Canada announces changes to the Temporary Foreign Worker Program to better address labour market needs

Immigration Minister Marc Miller and Employment Minister Randy Boissonnault have announced changes to Canada’s Temporary Foreign Worker Program (TFWP).

During the pandemic, Canada unleashed a series of temporary measures to help ease labour market conditions. Now, however, Canada has begun to undo these temporary measures.

“We are now in a different economic picture. With the gap between unemployment and job vacancies closing, a tightening labour market… some of these measures are no longer needed” said Minister Boissonault.

The TFWP was designed to issue work permits to foreign nationals who can help fill labour market gaps in Canada. Businesses in Canada that wish to hire foreign nationals through the TFWP must support their application with a Labour Market Impact Assessment (LMIA) that demonstrates there were no qualified Canadians or permanent residents to fill the role.

During the pandemic, to help ease labour market conditions, Canada temporarily increased the validity period of an LMIA to 12 months. As of May 1st, 2024, the validity period of an LMIA will now return to 6 months. Note, employers part of the Recognised Employer Pilot program will not be impacted by this change.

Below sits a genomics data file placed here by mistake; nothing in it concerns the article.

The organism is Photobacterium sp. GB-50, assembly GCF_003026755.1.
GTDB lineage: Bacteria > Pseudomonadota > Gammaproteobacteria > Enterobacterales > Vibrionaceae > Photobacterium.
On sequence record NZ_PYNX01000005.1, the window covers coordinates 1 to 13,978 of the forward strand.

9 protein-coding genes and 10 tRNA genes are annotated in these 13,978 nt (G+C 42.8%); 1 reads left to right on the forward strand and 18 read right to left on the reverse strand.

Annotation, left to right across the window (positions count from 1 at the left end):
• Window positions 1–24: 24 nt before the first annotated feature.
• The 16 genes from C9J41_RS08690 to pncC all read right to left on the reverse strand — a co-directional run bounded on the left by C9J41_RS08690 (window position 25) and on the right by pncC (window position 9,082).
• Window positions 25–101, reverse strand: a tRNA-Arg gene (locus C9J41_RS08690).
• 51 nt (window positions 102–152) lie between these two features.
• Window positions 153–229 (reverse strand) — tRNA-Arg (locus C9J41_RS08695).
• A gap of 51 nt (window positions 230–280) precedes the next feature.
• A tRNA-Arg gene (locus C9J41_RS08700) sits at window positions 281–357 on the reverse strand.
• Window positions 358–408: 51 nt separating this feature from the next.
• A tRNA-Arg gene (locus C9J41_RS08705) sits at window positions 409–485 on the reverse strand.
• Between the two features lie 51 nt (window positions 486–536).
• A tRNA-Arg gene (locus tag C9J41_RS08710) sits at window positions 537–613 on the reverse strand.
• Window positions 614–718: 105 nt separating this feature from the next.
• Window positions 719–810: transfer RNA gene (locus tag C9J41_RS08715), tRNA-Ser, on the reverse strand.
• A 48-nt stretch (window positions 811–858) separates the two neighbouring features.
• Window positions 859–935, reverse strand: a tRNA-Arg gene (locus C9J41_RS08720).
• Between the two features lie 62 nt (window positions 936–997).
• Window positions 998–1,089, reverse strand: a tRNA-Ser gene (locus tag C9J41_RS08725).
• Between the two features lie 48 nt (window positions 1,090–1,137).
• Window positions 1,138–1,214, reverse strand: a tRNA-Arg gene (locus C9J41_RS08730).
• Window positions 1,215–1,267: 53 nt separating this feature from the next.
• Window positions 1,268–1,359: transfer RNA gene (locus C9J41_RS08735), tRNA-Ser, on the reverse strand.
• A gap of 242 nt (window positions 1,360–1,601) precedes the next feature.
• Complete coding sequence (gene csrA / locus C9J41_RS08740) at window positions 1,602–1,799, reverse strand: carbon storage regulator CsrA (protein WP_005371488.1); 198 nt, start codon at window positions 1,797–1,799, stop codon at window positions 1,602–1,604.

Low-wage workers that applied through the TFWP must comprise no more than 20% of a Canadian business’ workforce. In 2022, as a temporary measure and only for certain sectors, Canada increased that cap to 30%. As of May 1st 2024, only the construction and health care sectors will be allowed to have up to 30% of their workforce on low-wage TFWP work permits.

Note, the cap exemption for agriculture sector and seasonal employers will remain unchanged.

These changes come as Canada is attempting to strengthen the integrity of its immigration system, which plays a central role in Canada’s economy. Canada has recently announced a cap on study permits and changes to its Post-Graduation Work Permit (PGWP) program in response to a rapid and unsustainable increase in international students.

“Recently Canada’s temporary resident volume has increased significantly now reaching up to 2.5 million, or 6.2% of our population in 2023… We are targeting a decrease in our temporary resident population to 5% over the next 3 years,” said Immigration Minister Marc Miller. “We want every new family and resident to be set up for success and be able to access the services they need. Our ultimate goal is to ensure a well-managed, sustainable immigration system based on needs.”

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